Vol. 25, Issue 13, 20 January 2023
Painting can become a new and interesting hobby, and not only in the form of a simple collection of paintings, but a person can also try drawing, which can contribute to:
-Development of emotional intelligence and a way of psychological relaxation
-Self-education and self-esteem improvement
-Expanding horizons and developing imagination.
Each painting was created by the author to achieve a specific goal. In ancient times, when literacy was a privilege of the upper class, paintings were used to educate a large mass of people. For example, in the era of early Christianity, the church sought to spread evangelical teaching as widely as possible. This is how icons and illustrations for the Bible appeared. People looked at the drawing and compared its contents with the words of the preachers. Later, with a noticeable increase in the number of literate people, artists got tired of making information available to those who cannot read. Painters have learned to encode secret messages in canvases, sometimes laying tasks in them that is impossible even for an enlightened viewer.
Even the most truthful and accurate photo to the smallest detail is not able to convey to the viewer the emotional state and the message of the author. But the painting, even if it is made in abstractionism or cubism, contains a coded message. And happy is the one who can at least partially reveal the artist’s intentions, absorb his mood, and decipher the information embedded in the work.
On vacation in January, I visited an art gallery in which I was very interested in one painting. Let’s start with a little story about the author to understand a little about his work. Valery Nikolaevich Ivanov (creative pseudonym Valerius, b. June 13, 1968, Sibai, Bashkiria) — contemporary artist, performer, and book illustrator.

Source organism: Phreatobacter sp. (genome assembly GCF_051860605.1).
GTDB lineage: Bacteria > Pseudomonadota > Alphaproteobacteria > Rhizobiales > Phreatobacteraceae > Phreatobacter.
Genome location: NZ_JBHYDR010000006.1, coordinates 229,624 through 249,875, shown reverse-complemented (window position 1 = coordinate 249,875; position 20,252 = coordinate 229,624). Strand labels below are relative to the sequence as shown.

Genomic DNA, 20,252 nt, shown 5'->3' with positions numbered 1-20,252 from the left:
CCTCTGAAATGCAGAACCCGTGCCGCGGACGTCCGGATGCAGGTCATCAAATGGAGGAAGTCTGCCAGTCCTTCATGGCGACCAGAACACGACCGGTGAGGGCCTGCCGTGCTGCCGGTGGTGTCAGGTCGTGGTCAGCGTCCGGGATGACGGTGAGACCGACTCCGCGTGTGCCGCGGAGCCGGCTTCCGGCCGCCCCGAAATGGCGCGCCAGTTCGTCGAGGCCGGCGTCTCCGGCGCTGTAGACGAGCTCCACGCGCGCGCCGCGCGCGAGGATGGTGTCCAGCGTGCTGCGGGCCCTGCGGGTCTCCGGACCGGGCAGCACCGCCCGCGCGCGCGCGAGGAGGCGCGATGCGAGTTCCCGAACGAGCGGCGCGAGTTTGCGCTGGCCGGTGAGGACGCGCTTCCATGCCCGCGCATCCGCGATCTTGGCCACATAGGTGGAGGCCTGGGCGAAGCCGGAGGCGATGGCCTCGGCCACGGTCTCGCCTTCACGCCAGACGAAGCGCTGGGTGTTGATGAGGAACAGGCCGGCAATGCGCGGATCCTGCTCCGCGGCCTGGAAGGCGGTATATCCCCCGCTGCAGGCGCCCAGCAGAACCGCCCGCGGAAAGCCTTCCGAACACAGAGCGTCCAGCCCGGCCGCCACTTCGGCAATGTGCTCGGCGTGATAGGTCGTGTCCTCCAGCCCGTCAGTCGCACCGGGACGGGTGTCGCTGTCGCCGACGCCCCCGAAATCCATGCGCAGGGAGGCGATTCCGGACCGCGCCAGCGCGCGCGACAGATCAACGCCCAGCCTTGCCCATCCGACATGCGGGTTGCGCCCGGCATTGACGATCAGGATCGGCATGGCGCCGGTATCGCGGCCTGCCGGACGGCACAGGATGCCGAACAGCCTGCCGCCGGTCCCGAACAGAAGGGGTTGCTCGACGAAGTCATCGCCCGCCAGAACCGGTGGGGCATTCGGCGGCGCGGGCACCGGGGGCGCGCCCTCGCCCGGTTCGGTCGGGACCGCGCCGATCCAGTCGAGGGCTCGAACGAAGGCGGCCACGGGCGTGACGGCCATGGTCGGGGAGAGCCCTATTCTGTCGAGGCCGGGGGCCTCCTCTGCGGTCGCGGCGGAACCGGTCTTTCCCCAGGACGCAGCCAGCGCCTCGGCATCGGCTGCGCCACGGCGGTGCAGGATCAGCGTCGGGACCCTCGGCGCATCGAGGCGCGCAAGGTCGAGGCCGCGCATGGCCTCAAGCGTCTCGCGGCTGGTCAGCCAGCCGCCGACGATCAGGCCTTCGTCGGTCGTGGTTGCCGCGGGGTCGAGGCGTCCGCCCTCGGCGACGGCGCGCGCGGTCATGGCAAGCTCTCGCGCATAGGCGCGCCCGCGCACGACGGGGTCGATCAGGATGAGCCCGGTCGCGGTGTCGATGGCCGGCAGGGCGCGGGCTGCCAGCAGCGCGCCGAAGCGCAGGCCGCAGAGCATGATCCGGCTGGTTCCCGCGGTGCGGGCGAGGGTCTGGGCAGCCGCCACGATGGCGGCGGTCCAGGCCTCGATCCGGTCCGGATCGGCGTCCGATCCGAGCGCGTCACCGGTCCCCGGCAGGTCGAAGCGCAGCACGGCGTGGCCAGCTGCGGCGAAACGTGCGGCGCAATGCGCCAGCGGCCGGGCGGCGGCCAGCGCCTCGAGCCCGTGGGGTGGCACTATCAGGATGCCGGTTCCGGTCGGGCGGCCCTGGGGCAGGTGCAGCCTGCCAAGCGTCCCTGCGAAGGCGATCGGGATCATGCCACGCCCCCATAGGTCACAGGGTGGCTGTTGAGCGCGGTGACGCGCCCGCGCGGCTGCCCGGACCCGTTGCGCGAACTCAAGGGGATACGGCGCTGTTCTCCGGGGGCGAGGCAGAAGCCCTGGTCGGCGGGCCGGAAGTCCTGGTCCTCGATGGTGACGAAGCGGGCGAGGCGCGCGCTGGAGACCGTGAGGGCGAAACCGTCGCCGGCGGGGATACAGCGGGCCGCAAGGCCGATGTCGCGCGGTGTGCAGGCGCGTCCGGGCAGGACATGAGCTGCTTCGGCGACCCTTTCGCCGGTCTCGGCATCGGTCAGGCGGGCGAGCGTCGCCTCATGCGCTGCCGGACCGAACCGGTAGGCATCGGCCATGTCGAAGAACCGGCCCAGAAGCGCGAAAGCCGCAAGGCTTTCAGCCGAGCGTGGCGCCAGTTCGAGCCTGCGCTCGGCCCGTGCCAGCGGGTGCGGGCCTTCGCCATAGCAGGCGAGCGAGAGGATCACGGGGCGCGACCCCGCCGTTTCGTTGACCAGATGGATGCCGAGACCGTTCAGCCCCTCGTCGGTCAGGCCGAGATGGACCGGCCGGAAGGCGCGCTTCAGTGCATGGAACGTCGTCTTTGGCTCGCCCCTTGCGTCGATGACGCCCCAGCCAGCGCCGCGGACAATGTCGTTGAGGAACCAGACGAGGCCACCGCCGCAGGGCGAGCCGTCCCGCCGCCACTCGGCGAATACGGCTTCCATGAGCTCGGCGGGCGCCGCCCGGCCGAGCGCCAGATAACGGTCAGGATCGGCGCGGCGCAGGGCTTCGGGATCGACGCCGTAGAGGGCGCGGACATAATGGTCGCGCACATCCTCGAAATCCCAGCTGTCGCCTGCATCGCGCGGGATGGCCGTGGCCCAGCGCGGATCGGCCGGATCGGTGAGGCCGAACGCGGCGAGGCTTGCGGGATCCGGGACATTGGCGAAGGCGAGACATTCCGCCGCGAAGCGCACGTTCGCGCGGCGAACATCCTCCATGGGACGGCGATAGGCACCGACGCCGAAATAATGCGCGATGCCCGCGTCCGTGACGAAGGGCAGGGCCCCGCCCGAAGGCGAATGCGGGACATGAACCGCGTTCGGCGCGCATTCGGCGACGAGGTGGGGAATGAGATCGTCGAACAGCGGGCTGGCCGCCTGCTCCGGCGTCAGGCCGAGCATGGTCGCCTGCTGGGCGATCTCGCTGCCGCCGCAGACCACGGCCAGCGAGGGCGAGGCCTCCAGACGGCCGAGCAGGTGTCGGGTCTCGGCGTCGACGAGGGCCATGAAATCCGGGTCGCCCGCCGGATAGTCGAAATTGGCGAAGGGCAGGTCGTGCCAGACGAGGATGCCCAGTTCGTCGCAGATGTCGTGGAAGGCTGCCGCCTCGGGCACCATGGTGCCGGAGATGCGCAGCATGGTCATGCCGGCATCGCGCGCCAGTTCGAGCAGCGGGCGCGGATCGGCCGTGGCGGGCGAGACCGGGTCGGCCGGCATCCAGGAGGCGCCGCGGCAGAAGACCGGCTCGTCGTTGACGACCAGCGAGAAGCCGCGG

The artist’s works are in 12 Western galleries and many private collections in Russia, the USA, France, and Sweden., including the Royal Collection and in the collections of Santa Claus (Finland). Art critics define Valery Ivanov’s style as ethno-infance. In 2005, a postage stamp dedicated to the work of Valerius was issued in the Netherlands.
The picture I chose is called “Unicorn”.
Now we will think about the symbolism. Unicorn is one of the very few mythological creatures that are considered useful in almost all traditions. In the modern sense, it’s just a mysterious beautiful horse with one horn. Unicorns occupy an honorable place in Greek mythology, Chinese traditions, and the art of the Indus Valley and India. Greek writers, including Pliny the Elder and Aristotle, mention them in their writings. In addition, the unicorn is a symbol of magic. His magical powers are also legendary. Its horn is harder than the most durable diamond, it can neutralize poisons. And unicorn tears can heal both physical wounds and sorrows of the heart. Some of them can fly and talk to all kinds of other living creatures. The magical unicorn is a symbol of freedom, healing, and beauty. The author could portray the Unicorn as a fantastic creature from another world, whose appearance portends happiness or is depicted as a talisman, faith in spiritual purity.
It is certainly difficult to determine what feelings and emotions the author experienced during the creation of the masterpiece. Everyone sees in this picture something of their own, mysterious, or strange, but special in their way.
And what do you see?
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